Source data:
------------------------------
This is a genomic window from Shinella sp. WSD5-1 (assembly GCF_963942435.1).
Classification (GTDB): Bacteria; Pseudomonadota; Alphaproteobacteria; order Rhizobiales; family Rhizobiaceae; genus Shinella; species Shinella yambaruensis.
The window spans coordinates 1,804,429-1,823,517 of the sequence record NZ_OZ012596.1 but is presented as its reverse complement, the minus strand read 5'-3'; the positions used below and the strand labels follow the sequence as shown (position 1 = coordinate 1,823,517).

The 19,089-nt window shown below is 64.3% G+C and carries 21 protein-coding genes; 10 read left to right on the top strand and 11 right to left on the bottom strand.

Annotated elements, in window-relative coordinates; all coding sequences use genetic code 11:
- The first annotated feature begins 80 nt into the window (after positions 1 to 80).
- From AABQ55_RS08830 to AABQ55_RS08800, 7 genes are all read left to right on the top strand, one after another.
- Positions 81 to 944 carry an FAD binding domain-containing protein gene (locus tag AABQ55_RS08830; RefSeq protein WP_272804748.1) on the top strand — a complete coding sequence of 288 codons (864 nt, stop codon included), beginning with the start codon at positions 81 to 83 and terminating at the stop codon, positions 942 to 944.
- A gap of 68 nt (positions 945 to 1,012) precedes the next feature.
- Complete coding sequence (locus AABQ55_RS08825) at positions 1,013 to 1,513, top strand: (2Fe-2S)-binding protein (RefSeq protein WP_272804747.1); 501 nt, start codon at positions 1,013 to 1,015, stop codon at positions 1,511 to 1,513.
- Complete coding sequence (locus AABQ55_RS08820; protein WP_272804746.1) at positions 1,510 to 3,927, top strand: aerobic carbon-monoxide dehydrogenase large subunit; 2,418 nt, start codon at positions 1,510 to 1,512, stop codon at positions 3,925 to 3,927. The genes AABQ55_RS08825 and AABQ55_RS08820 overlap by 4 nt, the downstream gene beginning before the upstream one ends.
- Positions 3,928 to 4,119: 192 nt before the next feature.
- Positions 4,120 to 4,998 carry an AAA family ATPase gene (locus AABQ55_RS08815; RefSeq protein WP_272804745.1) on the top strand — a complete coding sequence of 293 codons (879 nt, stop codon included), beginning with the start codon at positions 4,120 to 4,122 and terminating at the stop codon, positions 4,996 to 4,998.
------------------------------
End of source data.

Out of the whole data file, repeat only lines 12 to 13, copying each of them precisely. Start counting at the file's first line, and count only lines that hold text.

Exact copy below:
- Positions 3,928 to 4,119: 192 nt before the next feature.
- Positions 4,120 to 4,998 carry an AAA family ATPase gene (locus AABQ55_RS08815; RefSeq protein WP_272804745.1) on the top strand — a complete coding sequence of 293 codons (879 nt, stop codon included), beginning with the start codon at positions 4,120 to 4,122 and terminating at the stop codon, positions 4,996 to 4,998.